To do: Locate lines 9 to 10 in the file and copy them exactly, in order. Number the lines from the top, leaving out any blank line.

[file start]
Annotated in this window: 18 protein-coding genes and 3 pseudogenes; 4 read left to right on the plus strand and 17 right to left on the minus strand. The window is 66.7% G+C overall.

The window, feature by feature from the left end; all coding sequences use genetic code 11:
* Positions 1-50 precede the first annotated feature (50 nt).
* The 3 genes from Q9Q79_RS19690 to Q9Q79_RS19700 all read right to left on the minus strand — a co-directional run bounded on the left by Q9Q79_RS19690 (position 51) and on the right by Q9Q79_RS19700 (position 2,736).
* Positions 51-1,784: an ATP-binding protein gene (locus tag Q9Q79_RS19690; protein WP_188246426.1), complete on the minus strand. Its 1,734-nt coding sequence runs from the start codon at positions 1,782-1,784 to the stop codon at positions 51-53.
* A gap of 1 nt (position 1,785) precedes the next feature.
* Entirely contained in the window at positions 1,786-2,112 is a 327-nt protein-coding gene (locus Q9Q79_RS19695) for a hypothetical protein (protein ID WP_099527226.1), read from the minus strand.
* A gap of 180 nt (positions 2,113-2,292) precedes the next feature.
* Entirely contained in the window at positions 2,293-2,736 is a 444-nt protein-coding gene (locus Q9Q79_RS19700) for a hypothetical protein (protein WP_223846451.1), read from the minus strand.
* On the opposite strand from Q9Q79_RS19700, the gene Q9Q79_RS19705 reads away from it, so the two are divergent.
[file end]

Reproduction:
* Entirely contained in the window at positions 2,293-2,736 is a 444-nt protein-coding gene (locus Q9Q79_RS19700) for a hypothetical protein (protein WP_223846451.1), read from the minus strand.
* On the opposite strand from Q9Q79_RS19700, the gene Q9Q79_RS19705 reads away from it, so the two are divergent.